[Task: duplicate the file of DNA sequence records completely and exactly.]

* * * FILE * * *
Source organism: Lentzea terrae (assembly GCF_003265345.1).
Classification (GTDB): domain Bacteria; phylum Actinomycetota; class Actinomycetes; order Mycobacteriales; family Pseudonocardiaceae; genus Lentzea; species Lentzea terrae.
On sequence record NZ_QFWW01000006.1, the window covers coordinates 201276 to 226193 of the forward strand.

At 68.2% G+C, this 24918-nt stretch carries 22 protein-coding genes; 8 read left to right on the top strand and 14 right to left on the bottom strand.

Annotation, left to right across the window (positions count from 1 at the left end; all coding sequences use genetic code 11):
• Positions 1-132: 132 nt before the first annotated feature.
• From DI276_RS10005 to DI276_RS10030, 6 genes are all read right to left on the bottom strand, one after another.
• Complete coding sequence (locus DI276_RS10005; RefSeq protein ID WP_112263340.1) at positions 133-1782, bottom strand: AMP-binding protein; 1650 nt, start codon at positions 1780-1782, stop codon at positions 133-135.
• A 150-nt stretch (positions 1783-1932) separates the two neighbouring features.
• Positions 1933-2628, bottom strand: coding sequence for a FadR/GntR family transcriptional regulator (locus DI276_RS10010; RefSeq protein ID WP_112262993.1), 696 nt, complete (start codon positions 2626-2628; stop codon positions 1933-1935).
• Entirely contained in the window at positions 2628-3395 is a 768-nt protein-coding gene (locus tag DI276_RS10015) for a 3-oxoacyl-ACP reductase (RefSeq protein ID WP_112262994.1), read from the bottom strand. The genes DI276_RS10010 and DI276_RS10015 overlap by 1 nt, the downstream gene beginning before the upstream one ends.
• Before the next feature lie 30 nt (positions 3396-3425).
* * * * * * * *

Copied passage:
Source organism: Lentzea terrae (assembly GCF_003265345.1).
Classification (GTDB): domain Bacteria; phylum Actinomycetota; class Actinomycetes; order Mycobacteriales; family Pseudonocardiaceae; genus Lentzea; species Lentzea terrae.
On sequence record NZ_QFWW01000006.1, the window covers coordinates 201276 to 226193 of the forward strand.

At 68.2% G+C, this 24918-nt stretch carries 22 protein-coding genes; 8 read left to right on the top strand and 14 right to left on the bottom strand.

Annotation, left to right across the window (positions count from 1 at the left end; all coding sequences use genetic code 11):
• Positions 1-132: 132 nt before the first annotated feature.
• From DI276_RS10005 to DI276_RS10030, 6 genes are all read right to left on the bottom strand, one after another.
• Complete coding sequence (locus DI276_RS10005; RefSeq protein ID WP_112263340.1) at positions 133-1782, bottom strand: AMP-binding protein; 1650 nt, start codon at positions 1780-1782, stop codon at positions 133-135.
• A 150-nt stretch (positions 1783-1932) separates the two neighbouring features.
• Positions 1933-2628, bottom strand: coding sequence for a FadR/GntR family transcriptional regulator (locus DI276_RS10010; RefSeq protein ID WP_112262993.1), 696 nt, complete (start codon positions 2626-2628; stop codon positions 1933-1935).
• Entirely contained in the window at positions 2628-3395 is a 768-nt protein-coding gene (locus tag DI276_RS10015) for a 3-oxoacyl-ACP reductase (RefSeq protein ID WP_112262994.1), read from the bottom strand. The genes DI276_RS10010 and DI276_RS10015 overlap by 1 nt, the downstream gene beginning before the upstream one ends.
• Before the next feature lie 30 nt (positions 3396-3425).